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<h4>Background</h4>Major improvements are required in the coverage and quality of essential childhood interventions to achieve Millennium Development Goal Four (MDG 4). Long distance to health facilities is one of the known barriers to access. We investigated the effect of networked and Euclidean distances from home to formal health facilities on childhood mortality in rural Tanzania between 2005 and 2007.<h4>Methods</h4>A secondary analysis of data from a cohort of 28,823 children younger than age 5 between 2005 and 2007 from Ifakara Health and Demographic Surveillance System was carried out. Both Euclidean and networked distances from the household to the nearest health facility were calculated using geographical information system methods. Cox proportional hazard regression models were used to investigate the effect of distance from home to the nearest health facility on child mortality.<h4>Results</h4>Children who lived in homes with networked distance>5 km experienced approximately 17% increased mortality risk (HR=1.17; 95% CI 1.02-1.38) compared to those who lived <5 km networked distance to the nearest health facility. Death of a mother (HR=5.87; 95% CI 4.11-8.40), death of preceding sibling (HR=1.9; 95% CI 1.37-2.65), and twin birth (HR=2.9; 95% CI 2.27-3.74) were the strongest independent predictors of child mortality.<h4>Conclusions</h4>Physical access to health facilities is a determinant of child mortality in rural Tanzania. Innovations to improve access to health facilities coupled with birth spacing and care at birth are needed to reduce child deaths in rural Tanzania.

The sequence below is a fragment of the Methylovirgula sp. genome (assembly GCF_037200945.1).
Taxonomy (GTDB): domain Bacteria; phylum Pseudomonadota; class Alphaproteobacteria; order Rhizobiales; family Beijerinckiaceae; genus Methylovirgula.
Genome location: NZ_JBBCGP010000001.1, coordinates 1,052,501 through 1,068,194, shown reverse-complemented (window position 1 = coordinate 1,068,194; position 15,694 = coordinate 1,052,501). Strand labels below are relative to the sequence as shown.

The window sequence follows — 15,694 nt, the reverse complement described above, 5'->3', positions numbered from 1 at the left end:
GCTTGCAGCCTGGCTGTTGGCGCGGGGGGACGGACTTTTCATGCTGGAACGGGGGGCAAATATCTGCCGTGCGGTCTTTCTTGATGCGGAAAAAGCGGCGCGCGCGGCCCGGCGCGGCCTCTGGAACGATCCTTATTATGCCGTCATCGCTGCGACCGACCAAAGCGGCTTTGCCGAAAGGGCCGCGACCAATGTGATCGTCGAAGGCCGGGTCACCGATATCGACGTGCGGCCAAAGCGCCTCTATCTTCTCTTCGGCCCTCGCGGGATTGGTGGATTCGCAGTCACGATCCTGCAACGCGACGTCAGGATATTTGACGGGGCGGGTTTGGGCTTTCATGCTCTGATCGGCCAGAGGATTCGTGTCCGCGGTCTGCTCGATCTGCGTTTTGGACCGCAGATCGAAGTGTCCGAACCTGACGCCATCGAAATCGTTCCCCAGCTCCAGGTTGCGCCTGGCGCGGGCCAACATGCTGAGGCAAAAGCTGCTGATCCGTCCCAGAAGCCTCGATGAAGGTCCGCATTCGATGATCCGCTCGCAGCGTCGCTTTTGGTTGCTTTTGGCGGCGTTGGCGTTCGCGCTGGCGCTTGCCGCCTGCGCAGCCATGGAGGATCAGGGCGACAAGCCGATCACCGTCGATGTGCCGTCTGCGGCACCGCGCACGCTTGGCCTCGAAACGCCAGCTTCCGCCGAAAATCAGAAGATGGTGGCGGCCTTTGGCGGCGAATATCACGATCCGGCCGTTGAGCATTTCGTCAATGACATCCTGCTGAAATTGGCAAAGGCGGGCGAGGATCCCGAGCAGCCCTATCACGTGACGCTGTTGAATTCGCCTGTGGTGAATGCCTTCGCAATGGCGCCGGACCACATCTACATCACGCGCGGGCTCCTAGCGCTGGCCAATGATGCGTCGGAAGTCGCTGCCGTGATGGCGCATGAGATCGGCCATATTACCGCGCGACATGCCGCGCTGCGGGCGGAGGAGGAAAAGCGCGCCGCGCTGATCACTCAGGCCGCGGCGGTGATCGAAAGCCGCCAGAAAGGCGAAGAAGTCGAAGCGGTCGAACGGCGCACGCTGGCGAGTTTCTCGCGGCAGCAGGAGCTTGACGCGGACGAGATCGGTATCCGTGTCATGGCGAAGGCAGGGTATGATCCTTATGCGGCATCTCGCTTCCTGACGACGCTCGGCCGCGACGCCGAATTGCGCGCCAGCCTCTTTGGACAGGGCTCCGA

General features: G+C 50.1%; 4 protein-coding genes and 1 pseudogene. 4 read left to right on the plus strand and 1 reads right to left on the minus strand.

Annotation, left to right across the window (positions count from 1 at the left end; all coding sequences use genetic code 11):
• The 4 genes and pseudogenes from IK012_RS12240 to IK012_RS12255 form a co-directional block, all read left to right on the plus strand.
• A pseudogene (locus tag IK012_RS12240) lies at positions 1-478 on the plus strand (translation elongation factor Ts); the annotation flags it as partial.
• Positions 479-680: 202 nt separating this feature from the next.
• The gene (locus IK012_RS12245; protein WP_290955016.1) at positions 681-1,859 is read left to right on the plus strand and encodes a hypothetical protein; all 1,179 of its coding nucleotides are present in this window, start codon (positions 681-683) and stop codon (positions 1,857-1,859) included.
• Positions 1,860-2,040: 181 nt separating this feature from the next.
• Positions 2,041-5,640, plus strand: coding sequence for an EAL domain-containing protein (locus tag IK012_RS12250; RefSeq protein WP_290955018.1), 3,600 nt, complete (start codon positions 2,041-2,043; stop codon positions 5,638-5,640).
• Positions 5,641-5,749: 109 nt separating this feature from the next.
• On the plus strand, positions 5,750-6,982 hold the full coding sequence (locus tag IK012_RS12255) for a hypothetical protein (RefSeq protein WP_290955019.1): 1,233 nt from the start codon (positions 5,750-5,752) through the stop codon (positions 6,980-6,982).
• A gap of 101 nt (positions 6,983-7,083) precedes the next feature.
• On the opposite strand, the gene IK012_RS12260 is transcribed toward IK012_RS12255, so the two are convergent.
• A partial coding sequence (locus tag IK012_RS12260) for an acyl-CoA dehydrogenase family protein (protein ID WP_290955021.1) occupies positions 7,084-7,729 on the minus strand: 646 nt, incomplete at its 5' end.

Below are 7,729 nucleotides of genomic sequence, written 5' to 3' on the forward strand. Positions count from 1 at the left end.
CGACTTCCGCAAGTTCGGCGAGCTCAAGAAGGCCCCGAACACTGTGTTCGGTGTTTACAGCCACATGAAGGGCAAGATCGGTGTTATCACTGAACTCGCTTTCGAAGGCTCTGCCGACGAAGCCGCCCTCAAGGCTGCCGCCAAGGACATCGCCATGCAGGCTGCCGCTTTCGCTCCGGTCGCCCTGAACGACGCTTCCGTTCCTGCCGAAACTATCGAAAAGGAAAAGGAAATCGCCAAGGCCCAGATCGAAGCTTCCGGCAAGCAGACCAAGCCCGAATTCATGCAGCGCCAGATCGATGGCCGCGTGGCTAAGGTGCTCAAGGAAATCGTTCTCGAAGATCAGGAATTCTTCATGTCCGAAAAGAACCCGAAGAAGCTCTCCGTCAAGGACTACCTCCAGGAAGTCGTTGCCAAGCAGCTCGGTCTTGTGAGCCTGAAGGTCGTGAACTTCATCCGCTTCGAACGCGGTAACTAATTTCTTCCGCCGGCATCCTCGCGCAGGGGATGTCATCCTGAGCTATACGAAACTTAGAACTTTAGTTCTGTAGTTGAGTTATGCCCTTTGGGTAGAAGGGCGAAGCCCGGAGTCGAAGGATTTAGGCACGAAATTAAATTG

Original publication





Global health action

Publication Date





1 - 9


Faculty of Health Sciences, University of the Witwatersrand, Johannesburg, South Africa.


Humans, Population Surveillance, Child Mortality, Infant Mortality, Proportional Hazards Models, Risk Factors, Child, Preschool, Infant, Rural Population, Health Services Accessibility, Tanzania, Female, Male, Kaplan-Meier Estimate